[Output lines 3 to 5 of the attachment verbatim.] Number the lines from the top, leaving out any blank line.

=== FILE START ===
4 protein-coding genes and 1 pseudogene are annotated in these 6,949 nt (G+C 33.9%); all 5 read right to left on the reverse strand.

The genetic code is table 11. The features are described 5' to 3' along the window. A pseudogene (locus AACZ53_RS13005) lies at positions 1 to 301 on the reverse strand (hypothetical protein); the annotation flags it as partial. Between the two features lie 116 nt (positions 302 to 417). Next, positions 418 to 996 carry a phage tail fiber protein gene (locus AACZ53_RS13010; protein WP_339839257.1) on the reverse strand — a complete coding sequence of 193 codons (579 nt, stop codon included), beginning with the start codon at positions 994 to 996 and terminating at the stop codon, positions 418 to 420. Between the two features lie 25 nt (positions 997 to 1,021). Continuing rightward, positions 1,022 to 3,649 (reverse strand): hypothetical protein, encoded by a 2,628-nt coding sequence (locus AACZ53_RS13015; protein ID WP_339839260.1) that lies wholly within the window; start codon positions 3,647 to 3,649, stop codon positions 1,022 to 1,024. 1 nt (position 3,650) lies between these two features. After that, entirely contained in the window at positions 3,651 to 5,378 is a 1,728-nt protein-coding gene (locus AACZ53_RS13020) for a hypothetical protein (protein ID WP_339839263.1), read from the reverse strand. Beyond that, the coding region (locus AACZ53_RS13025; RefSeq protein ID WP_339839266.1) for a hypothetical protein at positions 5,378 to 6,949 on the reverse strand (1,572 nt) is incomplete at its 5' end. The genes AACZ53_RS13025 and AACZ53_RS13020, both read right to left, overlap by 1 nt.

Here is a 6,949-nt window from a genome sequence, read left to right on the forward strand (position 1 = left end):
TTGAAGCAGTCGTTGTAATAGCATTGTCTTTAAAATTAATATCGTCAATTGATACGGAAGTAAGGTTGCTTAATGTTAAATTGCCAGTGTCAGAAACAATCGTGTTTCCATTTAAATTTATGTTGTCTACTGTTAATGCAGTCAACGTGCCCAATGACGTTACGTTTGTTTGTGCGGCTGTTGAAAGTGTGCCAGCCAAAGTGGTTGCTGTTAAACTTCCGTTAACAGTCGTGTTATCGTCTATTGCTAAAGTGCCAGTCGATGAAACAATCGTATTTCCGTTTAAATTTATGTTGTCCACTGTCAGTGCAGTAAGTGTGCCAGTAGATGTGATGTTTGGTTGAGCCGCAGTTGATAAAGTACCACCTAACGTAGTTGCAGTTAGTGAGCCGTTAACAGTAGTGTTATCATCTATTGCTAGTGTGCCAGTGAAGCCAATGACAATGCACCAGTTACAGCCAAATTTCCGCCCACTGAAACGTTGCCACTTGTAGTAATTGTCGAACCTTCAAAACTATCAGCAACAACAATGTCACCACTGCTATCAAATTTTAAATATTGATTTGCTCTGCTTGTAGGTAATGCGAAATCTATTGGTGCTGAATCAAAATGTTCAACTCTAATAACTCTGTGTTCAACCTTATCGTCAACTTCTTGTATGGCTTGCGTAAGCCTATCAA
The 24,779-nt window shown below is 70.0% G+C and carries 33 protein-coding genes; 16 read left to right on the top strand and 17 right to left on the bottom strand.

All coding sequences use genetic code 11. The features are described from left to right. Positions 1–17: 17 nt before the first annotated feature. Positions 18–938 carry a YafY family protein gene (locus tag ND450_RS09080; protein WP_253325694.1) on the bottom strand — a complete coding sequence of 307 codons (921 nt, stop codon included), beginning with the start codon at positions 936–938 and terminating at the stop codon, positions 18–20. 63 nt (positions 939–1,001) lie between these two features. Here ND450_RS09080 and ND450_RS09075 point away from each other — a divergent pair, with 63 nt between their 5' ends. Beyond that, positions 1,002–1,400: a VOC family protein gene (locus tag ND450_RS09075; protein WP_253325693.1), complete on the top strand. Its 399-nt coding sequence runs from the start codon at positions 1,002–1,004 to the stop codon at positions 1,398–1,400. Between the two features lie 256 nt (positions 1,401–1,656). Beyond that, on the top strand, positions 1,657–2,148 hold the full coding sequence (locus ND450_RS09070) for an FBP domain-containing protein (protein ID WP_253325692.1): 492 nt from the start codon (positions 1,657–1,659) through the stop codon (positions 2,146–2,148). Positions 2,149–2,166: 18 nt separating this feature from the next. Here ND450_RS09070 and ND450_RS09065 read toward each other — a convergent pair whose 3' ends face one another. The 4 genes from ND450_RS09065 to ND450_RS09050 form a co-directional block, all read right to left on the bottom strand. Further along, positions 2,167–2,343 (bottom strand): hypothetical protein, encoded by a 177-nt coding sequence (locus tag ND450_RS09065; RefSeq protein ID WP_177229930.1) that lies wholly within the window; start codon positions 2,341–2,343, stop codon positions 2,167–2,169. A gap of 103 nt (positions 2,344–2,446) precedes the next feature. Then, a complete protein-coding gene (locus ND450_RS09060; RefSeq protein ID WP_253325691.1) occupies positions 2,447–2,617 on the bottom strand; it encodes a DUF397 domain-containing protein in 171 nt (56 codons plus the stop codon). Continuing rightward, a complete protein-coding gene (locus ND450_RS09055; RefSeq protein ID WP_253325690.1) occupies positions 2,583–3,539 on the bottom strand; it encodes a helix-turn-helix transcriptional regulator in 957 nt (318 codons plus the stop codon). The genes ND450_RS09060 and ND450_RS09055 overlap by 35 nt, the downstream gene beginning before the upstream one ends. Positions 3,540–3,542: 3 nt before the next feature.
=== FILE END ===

Here is a 6,949-nt window from a genome sequence, read left to right on the forward strand (position 1 = left end):
TTGAAGCAGTCGTTGTAATAGCATTGTCTTTAAAATTAATATCGTCAATTGATACGGAAGTAAGGTTGCTTAATGTTAAATTGCCAGTGTCAGAAACAATCGTGTTTCCATTTAAATTTATGTTGTCTACTGTTAATGCAGTCAACGTGCCCAATGACGTTACGTTTGTTTGTGCGGCTGTTGAAAGTGTGCCAGCCAAAGTGGTTGCTGTTAAACTTCCGTTAACAGTCGTGTTATCGTCTATTGCTAAAGTGCCAGTCGATGAAACAATCGTATTTCCGTTTAAATTTATGTTGTCCACTGTCAGTGCAGTAAGTGTGCCAGTAGATGTGATGTTTGGTTGAGCCGCAGTTGATAAAGTACCACCTAACGTAGTTGCAGTTAGTGAGCCGTTAACAGTAGTGTTATCATCTATTGCTAGTGTGCCAGTGAAGCCAATGACAATGCACCAGTTACAGCCAAATTTCCGCCCACTGAAACGTTGCCACTTGTAGTAATTGTCGAACCTTCAAAACTATCAGCAACAACAATGTCACCACTGCTATCAAATTTTAAATATTGATTTGCTCTGCTTGTAGGTAATGCGAAATCTATTGGTGCTGAATCAAAATGTTCAACTCTAATAACTCTGTGTTCAACCTTATCGTCAACTTCTTGTATGGCTTGCGTAAGCCTATCAA
The 24,779-nt window shown below is 70.0% G+C and carries 33 protein-coding genes; 16 read left to right on the top strand and 17 right to left on the bottom strand.